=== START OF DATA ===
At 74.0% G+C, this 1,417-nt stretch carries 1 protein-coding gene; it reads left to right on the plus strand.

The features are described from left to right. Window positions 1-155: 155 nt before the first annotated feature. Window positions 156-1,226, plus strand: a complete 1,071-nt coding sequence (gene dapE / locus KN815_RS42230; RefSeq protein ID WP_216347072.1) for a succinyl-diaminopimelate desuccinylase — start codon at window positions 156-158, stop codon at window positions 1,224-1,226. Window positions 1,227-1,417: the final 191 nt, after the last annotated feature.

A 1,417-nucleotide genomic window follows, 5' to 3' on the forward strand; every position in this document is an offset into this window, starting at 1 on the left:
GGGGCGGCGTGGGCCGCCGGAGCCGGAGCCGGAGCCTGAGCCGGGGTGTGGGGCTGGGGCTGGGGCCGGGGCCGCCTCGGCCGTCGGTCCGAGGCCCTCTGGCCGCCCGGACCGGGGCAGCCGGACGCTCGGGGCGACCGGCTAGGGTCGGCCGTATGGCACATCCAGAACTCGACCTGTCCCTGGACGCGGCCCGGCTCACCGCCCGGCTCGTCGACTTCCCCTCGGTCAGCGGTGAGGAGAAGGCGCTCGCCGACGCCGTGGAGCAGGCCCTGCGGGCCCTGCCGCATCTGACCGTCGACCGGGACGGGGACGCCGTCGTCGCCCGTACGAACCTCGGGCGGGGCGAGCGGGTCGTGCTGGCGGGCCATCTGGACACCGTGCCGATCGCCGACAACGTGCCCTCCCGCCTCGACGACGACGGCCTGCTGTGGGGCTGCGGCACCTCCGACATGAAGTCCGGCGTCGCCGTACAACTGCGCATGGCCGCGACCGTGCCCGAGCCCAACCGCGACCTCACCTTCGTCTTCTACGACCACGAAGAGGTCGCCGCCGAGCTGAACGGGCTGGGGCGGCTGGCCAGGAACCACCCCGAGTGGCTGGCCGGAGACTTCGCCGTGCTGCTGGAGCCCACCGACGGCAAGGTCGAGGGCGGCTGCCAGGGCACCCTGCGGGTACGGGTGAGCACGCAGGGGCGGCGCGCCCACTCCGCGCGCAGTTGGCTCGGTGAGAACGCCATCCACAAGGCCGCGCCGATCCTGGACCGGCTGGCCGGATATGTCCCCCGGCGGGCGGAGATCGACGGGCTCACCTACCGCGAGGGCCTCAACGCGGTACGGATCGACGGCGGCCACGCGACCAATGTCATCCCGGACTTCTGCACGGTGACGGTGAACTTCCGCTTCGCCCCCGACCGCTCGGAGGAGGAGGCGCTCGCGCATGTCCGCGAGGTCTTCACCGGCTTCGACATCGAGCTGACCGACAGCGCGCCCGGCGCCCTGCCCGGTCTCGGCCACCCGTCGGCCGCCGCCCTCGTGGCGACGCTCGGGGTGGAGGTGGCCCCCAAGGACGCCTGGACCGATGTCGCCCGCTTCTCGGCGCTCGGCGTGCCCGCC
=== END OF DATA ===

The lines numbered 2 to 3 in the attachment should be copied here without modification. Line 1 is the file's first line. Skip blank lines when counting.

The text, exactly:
The features are described from left to right. Window positions 1-155: 155 nt before the first annotated feature. Window positions 156-1,226, plus strand: a complete 1,071-nt coding sequence (gene dapE / locus KN815_RS42230; RefSeq protein ID WP_216347072.1) for a succinyl-diaminopimelate desuccinylase — start codon at window positions 156-158, stop codon at window positions 1,224-1,226. Window positions 1,227-1,417: the final 191 nt, after the last annotated feature.

A 1,417-nucleotide genomic window follows, 5' to 3' on the forward strand; every position in this document is an offset into this window, starting at 1 on the left: